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As a result of the economic slump that followed Japan's economic growth in the 1990s, the number of Japanese homeless has increased dramatically in large cities. The city of Osaka has the largest homeless community in the country, officially estimated at 8,000. There is only one hospital that responds to the medical needs of this group, and the problem has grown beyond its capacity.
In August 2004, MSF attempted to open an outpatient dispensary in the Miyakojima ward of the city. This location was easily accessible to the homeless population living in Osaka's northern parks, riversides and transportation terminals. However, strong opposition from a part of the local community forced MSF to halt plans for the clinic. Instead, the team decided to start the project using mobile clinics that regularly visit various parts of the city.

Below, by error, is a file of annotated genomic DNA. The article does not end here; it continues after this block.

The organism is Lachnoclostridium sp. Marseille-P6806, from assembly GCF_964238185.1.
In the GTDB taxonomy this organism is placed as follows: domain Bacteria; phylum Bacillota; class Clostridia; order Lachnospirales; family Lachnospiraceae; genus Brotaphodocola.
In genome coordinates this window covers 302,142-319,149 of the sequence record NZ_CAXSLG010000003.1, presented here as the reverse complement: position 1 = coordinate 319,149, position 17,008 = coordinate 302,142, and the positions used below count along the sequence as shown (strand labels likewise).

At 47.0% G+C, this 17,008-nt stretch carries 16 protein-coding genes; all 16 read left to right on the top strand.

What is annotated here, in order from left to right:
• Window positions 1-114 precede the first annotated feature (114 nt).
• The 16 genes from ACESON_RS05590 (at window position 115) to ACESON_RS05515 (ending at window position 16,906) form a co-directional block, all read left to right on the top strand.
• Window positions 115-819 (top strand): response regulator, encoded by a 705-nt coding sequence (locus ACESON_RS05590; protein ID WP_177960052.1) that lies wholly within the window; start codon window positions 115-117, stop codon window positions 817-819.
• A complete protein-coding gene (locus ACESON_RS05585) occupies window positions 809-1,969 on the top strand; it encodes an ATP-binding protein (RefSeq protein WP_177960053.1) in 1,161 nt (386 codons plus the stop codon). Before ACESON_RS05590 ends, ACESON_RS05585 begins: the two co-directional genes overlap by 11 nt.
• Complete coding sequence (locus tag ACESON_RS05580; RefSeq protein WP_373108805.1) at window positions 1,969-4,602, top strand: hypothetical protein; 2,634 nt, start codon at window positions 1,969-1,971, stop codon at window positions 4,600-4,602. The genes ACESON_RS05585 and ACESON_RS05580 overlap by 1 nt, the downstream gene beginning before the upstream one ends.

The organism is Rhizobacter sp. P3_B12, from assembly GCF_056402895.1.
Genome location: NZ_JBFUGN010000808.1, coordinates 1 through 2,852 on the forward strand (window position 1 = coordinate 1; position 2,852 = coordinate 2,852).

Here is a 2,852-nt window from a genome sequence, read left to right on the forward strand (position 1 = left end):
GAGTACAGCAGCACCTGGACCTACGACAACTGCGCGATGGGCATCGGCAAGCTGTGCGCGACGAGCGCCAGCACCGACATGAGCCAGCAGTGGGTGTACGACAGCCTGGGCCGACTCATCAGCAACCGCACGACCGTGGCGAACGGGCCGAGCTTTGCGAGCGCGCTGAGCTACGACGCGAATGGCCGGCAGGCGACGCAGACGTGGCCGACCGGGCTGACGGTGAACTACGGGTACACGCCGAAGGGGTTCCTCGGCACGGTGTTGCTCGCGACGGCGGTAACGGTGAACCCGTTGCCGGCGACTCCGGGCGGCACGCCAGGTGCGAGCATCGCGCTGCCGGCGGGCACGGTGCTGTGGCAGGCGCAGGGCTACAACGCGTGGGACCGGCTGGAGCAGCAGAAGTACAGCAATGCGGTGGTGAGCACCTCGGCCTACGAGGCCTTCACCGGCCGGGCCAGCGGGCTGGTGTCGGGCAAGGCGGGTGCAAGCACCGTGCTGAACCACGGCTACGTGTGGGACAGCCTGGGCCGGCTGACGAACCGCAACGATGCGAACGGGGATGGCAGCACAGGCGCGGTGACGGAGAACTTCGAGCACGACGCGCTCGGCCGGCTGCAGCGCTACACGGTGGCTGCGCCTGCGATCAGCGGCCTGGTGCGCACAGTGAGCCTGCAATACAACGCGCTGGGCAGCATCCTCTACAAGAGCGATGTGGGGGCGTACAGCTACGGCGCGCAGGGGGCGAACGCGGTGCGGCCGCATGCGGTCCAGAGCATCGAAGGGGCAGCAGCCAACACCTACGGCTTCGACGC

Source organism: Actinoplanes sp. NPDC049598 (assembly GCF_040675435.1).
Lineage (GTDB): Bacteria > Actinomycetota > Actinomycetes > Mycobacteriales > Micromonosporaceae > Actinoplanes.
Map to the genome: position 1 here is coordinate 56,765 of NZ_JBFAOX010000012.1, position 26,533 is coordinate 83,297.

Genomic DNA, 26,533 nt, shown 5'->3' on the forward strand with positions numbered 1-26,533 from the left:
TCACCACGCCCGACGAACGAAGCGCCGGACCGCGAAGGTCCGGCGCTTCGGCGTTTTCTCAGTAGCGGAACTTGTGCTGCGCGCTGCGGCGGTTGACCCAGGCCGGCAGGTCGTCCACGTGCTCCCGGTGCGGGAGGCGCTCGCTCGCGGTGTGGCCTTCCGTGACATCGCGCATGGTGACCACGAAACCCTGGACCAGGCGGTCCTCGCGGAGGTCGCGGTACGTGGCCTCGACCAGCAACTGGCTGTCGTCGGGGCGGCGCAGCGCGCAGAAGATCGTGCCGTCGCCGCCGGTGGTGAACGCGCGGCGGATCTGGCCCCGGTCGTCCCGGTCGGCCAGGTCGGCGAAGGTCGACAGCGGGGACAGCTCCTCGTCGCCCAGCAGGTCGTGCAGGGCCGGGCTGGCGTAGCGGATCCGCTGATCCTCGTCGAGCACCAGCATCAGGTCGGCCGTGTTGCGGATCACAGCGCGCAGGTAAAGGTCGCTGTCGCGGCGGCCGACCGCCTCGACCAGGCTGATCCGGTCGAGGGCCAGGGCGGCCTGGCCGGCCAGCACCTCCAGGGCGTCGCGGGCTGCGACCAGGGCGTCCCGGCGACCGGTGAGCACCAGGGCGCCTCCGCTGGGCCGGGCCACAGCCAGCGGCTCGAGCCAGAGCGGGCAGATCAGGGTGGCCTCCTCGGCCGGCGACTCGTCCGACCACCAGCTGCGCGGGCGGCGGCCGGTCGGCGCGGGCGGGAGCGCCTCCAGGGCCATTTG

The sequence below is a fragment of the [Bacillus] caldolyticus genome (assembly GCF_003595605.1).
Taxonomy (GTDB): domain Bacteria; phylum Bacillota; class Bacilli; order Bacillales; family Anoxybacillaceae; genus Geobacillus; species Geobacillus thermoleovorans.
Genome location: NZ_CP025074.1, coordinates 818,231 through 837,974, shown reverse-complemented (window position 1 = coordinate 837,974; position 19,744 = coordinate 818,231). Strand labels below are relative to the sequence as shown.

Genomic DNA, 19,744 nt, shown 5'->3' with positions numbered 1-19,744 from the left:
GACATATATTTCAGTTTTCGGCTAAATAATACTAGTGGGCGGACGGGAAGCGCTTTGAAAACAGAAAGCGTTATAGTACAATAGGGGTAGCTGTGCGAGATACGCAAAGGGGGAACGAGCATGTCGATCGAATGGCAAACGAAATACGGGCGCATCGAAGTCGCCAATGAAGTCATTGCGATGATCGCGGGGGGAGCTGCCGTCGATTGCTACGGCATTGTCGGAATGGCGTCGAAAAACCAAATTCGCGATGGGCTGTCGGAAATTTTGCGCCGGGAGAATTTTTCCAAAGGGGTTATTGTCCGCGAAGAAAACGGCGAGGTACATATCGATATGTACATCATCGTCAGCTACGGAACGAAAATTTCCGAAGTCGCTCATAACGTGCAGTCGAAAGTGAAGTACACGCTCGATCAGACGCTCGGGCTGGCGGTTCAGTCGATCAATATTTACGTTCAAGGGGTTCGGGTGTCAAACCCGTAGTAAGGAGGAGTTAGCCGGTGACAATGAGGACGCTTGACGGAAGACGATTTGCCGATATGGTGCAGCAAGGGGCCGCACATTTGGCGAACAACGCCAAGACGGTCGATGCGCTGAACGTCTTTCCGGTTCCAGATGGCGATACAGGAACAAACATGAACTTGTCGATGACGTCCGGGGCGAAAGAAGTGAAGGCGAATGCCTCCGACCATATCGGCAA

A mobile-clinic team composed of a medical doctor, nurse, social worker and logistician- administrator, now visits four city parks, providing care to the approximately 1,000 homeless people who live nearby. The MSF team monitors some 130 regular visitors a month, providing basic medical consultations, prescribing medicines and referring those who need more help to other medical facilities or social agencies.
The majority of MSF's patients have chronic diseases such as hypertension, asthma, chronic back pain or gastritis, due to their older age, their limited diet or their harsh living environment. Only 20 to 30 percent of the patients have acute health problems related to exposure to the cold, wounds or severe pain.
While MSF waits to establish a fixed dispensary, consultations are carried out in a large van. The team also refers patients needing more sophisticated tests or longer- term care.
MSF has worked in Japan since October 2004.